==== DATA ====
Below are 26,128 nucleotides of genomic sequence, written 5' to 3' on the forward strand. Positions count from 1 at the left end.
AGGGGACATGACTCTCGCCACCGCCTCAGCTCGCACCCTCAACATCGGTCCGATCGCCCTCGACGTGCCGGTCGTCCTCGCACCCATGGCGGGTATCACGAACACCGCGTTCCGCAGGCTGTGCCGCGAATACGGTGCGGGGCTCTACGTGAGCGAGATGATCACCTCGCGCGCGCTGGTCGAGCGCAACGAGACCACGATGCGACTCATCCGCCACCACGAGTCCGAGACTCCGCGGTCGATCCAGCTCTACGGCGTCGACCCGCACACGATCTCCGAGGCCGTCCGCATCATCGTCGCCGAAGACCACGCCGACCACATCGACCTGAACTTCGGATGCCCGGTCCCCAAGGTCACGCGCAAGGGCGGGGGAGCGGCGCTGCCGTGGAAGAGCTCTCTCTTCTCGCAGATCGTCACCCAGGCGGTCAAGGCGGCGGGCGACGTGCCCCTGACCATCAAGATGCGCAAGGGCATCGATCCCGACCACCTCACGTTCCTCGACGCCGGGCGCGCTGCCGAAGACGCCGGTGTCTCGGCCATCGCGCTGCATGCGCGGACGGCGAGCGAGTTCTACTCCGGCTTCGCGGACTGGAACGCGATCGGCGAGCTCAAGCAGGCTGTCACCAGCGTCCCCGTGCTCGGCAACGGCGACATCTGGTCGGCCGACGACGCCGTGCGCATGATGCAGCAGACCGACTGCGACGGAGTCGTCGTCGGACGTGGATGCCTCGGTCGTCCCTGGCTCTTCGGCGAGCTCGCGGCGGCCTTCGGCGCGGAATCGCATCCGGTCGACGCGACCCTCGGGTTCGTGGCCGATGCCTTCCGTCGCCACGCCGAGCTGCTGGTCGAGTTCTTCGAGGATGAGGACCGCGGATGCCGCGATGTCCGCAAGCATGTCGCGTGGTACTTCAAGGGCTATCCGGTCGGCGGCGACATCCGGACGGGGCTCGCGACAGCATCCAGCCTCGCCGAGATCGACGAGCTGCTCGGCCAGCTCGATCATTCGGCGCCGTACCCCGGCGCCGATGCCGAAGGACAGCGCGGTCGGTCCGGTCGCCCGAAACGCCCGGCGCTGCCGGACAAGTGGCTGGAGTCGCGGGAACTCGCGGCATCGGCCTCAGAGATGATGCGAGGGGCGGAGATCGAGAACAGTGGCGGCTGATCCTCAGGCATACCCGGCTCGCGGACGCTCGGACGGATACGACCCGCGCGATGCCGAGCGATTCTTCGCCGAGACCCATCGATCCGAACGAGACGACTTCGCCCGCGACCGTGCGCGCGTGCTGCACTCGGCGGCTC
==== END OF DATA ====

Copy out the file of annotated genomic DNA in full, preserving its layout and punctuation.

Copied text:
Below are 26,128 nucleotides of genomic sequence, written 5' to 3' on the forward strand. Positions count from 1 at the left end.
AGGGGACATGACTCTCGCCACCGCCTCAGCTCGCACCCTCAACATCGGTCCGATCGCCCTCGACGTGCCGGTCGTCCTCGCACCCATGGCGGGTATCACGAACACCGCGTTCCGCAGGCTGTGCCGCGAATACGGTGCGGGGCTCTACGTGAGCGAGATGATCACCTCGCGCGCGCTGGTCGAGCGCAACGAGACCACGATGCGACTCATCCGCCACCACGAGTCCGAGACTCCGCGGTCGATCCAGCTCTACGGCGTCGACCCGCACACGATCTCCGAGGCCGTCCGCATCATCGTCGCCGAAGACCACGCCGACCACATCGACCTGAACTTCGGATGCCCGGTCCCCAAGGTCACGCGCAAGGGCGGGGGAGCGGCGCTGCCGTGGAAGAGCTCTCTCTTCTCGCAGATCGTCACCCAGGCGGTCAAGGCGGCGGGCGACGTGCCCCTGACCATCAAGATGCGCAAGGGCATCGATCCCGACCACCTCACGTTCCTCGACGCCGGGCGCGCTGCCGAAGACGCCGGTGTCTCGGCCATCGCGCTGCATGCGCGGACGGCGAGCGAGTTCTACTCCGGCTTCGCGGACTGGAACGCGATCGGCGAGCTCAAGCAGGCTGTCACCAGCGTCCCCGTGCTCGGCAACGGCGACATCTGGTCGGCCGACGACGCCGTGCGCATGATGCAGCAGACCGACTGCGACGGAGTCGTCGTCGGACGTGGATGCCTCGGTCGTCCCTGGCTCTTCGGCGAGCTCGCGGCGGCCTTCGGCGCGGAATCGCATCCGGTCGACGCGACCCTCGGGTTCGTGGCCGATGCCTTCCGTCGCCACGCCGAGCTGCTGGTCGAGTTCTTCGAGGATGAGGACCGCGGATGCCGCGATGTCCGCAAGCATGTCGCGTGGTACTTCAAGGGCTATCCGGTCGGCGGCGACATCCGGACGGGGCTCGCGACAGCATCCAGCCTCGCCGAGATCGACGAGCTGCTCGGCCAGCTCGATCATTCGGCGCCGTACCCCGGCGCCGATGCCGAAGGACAGCGCGGTCGGTCCGGTCGCCCGAAACGCCCGGCGCTGCCGGACAAGTGGCTGGAGTCGCGGGAACTCGCGGCATCGGCCTCAGAGATGATGCGAGGGGCGGAGATCGAGAACAGTGGCGGCTGATCCTCAGGCATACCCGGCTCGCGGACGCTCGGACGGATACGACCCGCGCGATGCCGAGCGATTCTTCGCCGAGACCCATCGATCCGAACGAGACGACTTCGCCCGCGACCGTGCGCGCGTGCTGCACTCGGCGGCTC